Biden’s America: Foreign-Born Population ‘Zoomed’ to Record High 46 Million, Census Report Shows

The foreign-born population of the United States is reaching record highs under the Biden administration.

Those from outside of the country amounted to 46 million people as of 2022, up nearly one million from the year before, according to Census Bureau data reviewed by NPR.

That’s an all-time record in terms of population, and as a percentage of the population.

The overall percentage of the national population that is foreign-born increased to 13.9 percent.

The increase in migration has been fueled by the policies enacted by President Joe Biden, many of which re-opened the immigration system after it was throttled during the coronavirus pandemic.

One demographer is pointing to 2022 in particular as a year in which immigration exploded.

“The foreign-born population zoomed up,” William Frey of the Brookings Institution said of last year.

“The gain in 2022 was as big as the previous four years put together.”

Both migrants who entered the United States legally and those who entered illegally are included in the Census Bureau data.

The United States has broken records for apprehensions at the southern border under Biden’s immigration regime.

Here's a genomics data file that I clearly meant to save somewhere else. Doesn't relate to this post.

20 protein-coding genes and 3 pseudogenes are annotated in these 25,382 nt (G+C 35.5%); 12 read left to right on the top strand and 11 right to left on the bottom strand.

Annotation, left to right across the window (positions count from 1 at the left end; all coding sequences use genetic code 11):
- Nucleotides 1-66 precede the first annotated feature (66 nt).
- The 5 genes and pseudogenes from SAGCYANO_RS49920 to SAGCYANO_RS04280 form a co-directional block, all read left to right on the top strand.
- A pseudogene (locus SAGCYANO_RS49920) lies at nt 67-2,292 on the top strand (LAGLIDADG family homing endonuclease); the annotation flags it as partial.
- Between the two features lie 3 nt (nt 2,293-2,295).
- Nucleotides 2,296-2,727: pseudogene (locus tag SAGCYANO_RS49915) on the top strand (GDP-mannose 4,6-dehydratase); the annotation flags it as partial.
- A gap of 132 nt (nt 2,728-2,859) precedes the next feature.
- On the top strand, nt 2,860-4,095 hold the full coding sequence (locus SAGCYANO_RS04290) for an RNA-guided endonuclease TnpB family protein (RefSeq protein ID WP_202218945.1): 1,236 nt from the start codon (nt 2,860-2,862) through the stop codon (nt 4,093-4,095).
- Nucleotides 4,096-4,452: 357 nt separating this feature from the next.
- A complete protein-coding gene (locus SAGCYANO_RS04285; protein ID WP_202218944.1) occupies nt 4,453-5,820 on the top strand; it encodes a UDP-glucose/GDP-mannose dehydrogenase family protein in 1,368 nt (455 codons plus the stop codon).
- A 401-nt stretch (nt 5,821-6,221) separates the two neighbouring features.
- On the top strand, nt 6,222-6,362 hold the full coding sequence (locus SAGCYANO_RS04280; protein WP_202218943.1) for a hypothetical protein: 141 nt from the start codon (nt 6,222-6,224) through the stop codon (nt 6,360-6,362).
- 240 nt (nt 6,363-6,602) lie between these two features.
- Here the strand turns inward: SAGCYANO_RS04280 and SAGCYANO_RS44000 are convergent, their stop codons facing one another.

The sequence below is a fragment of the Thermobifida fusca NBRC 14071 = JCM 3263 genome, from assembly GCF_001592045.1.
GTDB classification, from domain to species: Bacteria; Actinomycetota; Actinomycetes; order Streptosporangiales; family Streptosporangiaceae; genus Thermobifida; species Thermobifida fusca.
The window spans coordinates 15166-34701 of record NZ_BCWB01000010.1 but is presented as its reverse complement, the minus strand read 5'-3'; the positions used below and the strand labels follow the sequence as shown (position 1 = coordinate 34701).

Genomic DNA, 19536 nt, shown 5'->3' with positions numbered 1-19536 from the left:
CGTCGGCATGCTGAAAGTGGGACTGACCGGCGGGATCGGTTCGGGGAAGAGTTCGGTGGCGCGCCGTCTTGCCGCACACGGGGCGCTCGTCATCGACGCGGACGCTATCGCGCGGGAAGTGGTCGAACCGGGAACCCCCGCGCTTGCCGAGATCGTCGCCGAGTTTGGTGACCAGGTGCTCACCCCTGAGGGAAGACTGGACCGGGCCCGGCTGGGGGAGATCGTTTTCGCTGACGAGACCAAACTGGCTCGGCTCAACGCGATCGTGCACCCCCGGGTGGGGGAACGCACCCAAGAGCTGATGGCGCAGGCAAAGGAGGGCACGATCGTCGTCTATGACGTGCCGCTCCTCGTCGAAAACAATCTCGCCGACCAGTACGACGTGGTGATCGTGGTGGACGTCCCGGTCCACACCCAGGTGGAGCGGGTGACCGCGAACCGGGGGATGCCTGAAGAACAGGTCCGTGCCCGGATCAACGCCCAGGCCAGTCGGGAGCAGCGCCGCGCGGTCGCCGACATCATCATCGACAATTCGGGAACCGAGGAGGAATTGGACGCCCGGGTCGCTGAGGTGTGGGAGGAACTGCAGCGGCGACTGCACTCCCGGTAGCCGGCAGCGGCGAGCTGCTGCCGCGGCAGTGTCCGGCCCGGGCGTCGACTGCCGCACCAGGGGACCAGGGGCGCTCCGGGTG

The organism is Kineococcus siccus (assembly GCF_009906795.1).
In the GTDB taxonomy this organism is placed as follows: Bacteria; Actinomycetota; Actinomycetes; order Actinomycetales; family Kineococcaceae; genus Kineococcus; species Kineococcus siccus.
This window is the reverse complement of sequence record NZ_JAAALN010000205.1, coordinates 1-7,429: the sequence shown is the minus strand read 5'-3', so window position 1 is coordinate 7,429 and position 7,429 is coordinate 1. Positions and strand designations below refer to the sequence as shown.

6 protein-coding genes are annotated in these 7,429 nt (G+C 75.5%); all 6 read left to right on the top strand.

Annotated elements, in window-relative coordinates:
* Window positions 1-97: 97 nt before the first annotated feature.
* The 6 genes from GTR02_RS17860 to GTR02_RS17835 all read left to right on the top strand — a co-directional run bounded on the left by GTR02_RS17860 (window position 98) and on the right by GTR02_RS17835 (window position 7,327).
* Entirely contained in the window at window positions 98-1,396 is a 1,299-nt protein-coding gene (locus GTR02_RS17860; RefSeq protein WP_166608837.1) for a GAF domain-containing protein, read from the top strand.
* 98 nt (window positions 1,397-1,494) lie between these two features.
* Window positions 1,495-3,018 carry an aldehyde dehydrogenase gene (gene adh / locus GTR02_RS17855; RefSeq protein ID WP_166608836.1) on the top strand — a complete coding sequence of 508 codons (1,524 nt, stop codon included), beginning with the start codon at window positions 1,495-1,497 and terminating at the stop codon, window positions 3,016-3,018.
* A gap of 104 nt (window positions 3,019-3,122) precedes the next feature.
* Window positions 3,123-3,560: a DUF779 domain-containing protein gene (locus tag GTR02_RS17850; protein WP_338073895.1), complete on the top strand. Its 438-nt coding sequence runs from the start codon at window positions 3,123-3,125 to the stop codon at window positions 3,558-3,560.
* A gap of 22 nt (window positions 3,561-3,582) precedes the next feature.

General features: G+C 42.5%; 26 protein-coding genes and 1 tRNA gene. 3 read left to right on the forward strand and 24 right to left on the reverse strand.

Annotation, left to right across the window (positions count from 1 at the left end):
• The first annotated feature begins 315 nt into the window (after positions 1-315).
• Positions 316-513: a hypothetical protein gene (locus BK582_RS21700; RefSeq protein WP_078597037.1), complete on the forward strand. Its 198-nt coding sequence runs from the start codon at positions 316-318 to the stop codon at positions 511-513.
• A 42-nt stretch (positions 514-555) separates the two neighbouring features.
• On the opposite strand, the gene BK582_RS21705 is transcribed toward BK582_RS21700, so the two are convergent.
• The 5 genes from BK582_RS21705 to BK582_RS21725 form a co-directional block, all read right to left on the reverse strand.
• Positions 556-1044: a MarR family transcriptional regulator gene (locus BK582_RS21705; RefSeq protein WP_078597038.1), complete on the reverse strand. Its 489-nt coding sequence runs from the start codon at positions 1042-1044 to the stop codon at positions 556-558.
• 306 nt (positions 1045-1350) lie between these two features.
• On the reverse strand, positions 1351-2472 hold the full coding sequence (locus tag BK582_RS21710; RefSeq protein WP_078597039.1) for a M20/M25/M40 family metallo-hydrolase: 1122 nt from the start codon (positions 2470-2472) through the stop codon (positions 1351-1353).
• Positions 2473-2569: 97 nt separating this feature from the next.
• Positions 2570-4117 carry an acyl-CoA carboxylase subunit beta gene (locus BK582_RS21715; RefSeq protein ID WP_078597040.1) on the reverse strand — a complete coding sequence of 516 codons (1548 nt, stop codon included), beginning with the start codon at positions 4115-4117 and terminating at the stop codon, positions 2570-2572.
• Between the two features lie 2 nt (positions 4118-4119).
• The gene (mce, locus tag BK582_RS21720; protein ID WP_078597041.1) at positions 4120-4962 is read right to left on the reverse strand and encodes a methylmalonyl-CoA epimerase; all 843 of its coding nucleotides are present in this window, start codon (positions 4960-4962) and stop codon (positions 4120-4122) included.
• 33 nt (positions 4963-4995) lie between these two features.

The Federation for American Immigration Reform estimated that nearly 17 million illegal aliens were living in the country as of June, according to Fox News.

The rapidly growing population of foreign-born residents of the United States is likely to diminish economic opportunities for native-born Americans.

The admission of foreign workers to the U.S. labor market has the effect of “redistribut[ing] income” by reducing wages for American citizens, according to a study by immigration economist George Borjas.

Major business organizations have sought an increase in immigration to cheapen the cost of labor for corporations, according to Stephen Miller, who was a senior adviser to former President Donald Trump.

Skyrocketing immigration levels are also likely to further increase housing costs at a time in which the average American is more burdened by rents and mortgages than ever before, according to a study by the Center for Research and Analysis of Migration.

This article appeared originally on The Western Journal.


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